Rhubarb Bars from a ‘Culinary Time Capsule’

Weston picnic 188When the town of Weston, Massachusetts celebrated the 300th anniversary of its founding in 2013, the Friends of the Weston Public Library asked people for their recipes and recollections. The result, Flavors of Weston, is filled with stories about traditions from times past. There’s a picnic in the woods in the 188os (right) showing ladies in white dresses and fancy hats and an ad from a family store describing “exquisite” sugar peas for 15 cents a can.

rhubarb bars 1These rhubarb bars come from a matriarch who lived from 1870-1968. She kept her recipes in a wooden box, which her great-grandson described as a “culinary time capsule.” Her descendants dug up and transplanted her rhubarb plants at their home and still harvest some every year. After reading this story, I knew what to try with the rhubarb growing in my yard. It turned out a crisp with the topping on both sides — too crumbly for bars, but a nonetheless a good balance between sugar and tart rhubarb. Here’s another recipe for A Book of Cookrye, who had not tasted rhubarb until I sent her a recipe for the Pieathlon!

Rhubarb in bowlRhubarb Filled Bars (early 1900s)

Makes 24 bars

3 cups cut rhubarb [sliced 1/2 inch thick]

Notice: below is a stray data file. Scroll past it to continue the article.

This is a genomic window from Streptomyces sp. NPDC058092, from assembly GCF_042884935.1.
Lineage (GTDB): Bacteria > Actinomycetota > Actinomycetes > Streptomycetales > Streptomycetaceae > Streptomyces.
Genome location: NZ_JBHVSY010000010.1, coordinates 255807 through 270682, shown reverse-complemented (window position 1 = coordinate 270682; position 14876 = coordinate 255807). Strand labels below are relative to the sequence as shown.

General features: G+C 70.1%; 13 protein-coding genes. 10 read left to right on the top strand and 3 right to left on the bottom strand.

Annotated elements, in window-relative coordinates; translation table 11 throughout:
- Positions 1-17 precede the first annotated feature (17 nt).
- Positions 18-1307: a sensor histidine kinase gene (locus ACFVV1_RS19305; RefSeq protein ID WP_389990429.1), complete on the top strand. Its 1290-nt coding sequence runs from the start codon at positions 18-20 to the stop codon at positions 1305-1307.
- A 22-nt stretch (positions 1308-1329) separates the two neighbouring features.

1 cup granulated sugar
1 teaspoon grated orange rind
1 cup brown sugar
2 1/2 cups flour
1/2 teaspoon salt
1 1/2 teaspoons baking soda
2/3 cup shortening [I used butter]
1 1/2 cups rolled oats
1. Preheat the oven to 400 degrees. Grease a 9-by-13-inch baking pan.
2. In a mixing bowl, mix the cut rhubarb with the granulated sugar and orange rind. Set aside.
3. In a separate bowl, mix the brown sugar, flour, salt, and baking soda. Cut in the shortening until it is evenly distributed. Mix in the oatmeal.
4. Pat 2/3 of the flour mixture into the prepared pan. Spread the rhubarb mixture evenly over the mixture. Sprinkle the remaining flour mixture over the top.
5. Bake for 25 minutes or until the top is browned. Cool before cutting into bars.
Variation: Double the amount of rhubarb and serve like a cake.

Advertisements

About heritagerecipebox

I am named after my great-grandmother, who only prepared two dishes, according to anyone who remembers: hamburgers shaped like squares and peanut butter sandwiches. Fast forward 100 years and 500 miles north from my hometown of Richmond, Virginia to Boston, Massachusetts. Somehow, I ended up with a cooking gene as well as an interest in history and family stories. I have worked as a journalist and published three cookbooks plus a memoir. This blog gives me a chance to share family recipes and stories -- and other American recipes with a past. What do you have to share?
This entry was posted in cookbooks, Food, history and tagged , , , , , , . Bookmark the permalink.

Leave a Reply

Fill in your details below or click an icon to log in:

WordPress.com Logo

You are commenting using your WordPress.com account. Log Out / Change )

Twitter picture

You are commenting using your Twitter account. Log Out / Change )

Facebook photo

You are commenting using your Facebook account. Log Out / Change )

Google+ photo

You are commenting using your Google+ account. Log Out / Change )

Connecting to %s